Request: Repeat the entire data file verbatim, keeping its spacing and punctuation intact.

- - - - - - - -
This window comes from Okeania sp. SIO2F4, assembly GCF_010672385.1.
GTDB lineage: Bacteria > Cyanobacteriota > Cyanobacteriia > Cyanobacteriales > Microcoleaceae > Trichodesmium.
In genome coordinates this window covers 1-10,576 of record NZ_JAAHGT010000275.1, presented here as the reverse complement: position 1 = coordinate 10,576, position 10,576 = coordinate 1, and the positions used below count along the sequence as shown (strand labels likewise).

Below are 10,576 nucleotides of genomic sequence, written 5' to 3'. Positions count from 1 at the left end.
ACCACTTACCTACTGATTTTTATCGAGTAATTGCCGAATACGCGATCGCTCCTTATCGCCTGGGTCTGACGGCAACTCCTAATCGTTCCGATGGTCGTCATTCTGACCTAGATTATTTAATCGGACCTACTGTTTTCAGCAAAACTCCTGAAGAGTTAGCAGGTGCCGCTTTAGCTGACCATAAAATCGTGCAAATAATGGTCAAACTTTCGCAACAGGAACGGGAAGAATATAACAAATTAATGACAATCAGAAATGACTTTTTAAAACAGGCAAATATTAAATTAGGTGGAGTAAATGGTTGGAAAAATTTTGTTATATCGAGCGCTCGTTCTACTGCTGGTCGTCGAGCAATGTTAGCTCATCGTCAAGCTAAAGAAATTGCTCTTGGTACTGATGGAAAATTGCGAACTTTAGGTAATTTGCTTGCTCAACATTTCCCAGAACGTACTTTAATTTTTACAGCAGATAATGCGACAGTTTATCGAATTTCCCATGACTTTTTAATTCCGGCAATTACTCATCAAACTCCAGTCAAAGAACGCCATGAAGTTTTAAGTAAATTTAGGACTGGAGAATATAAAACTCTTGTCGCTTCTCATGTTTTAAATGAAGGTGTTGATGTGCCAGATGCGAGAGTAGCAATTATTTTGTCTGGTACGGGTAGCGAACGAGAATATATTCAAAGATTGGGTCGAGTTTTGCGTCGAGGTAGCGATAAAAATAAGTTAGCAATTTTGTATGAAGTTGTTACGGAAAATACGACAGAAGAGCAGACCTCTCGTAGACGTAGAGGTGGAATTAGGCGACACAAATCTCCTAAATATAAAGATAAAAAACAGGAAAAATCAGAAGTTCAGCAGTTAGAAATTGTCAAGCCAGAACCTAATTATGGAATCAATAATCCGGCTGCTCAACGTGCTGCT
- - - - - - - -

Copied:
This window comes from Okeania sp. SIO2F4, assembly GCF_010672385.1.
GTDB lineage: Bacteria > Cyanobacteriota > Cyanobacteriia > Cyanobacteriales > Microcoleaceae > Trichodesmium.
In genome coordinates this window covers 1-10,576 of record NZ_JAAHGT010000275.1, presented here as the reverse complement: position 1 = coordinate 10,576, position 10,576 = coordinate 1, and the positions used below count along the sequence as shown (strand labels likewise).

Below are 10,576 nucleotides of genomic sequence, written 5' to 3'. Positions count from 1 at the left end.
ACCACTTACCTACTGATTTTTATCGAGTAATTGCCGAATACGCGATCGCTCCTTATCGCCTGGGTCTGACGGCAACTCCTAATCGTTCCGATGGTCGTCATTCTGACCTAGATTATTTAATCGGACCTACTGTTTTCAGCAAAACTCCTGAAGAGTTAGCAGGTGCCGCTTTAGCTGACCATAAAATCGTGCAAATAATGGTCAAACTTTCGCAACAGGAACGGGAAGAATATAACAAATTAATGACAATCAGAAATGACTTTTTAAAACAGGCAAATATTAAATTAGGTGGAGTAAATGGTTGGAAAAATTTTGTTATATCGAGCGCTCGTTCTACTGCTGGTCGTCGAGCAATGTTAGCTCATCGTCAAGCTAAAGAAATTGCTCTTGGTACTGATGGAAAATTGCGAACTTTAGGTAATTTGCTTGCTCAACATTTCCCAGAACGTACTTTAATTTTTACAGCAGATAATGCGACAGTTTATCGAATTTCCCATGACTTTTTAATTCCGGCAATTACTCATCAAACTCCAGTCAAAGAACGCCATGAAGTTTTAAGTAAATTTAGGACTGGAGAATATAAAACTCTTGTCGCTTCTCATGTTTTAAATGAAGGTGTTGATGTGCCAGATGCGAGAGTAGCAATTATTTTGTCTGGTACGGGTAGCGAACGAGAATATATTCAAAGATTGGGTCGAGTTTTGCGTCGAGGTAGCGATAAAAATAAGTTAGCAATTTTGTATGAAGTTGTTACGGAAAATACGACAGAAGAGCAGACCTCTCGTAGACGTAGAGGTGGAATTAGGCGACACAAATCTCCTAAATATAAAGATAAAAAACAGGAAAAATCAGAAGTTCAGCAGTTAGAAATTGTCAAGCCAGAACCTAATTATGGAATCAATAATCCGGCTGCTCAACGTGCTGCT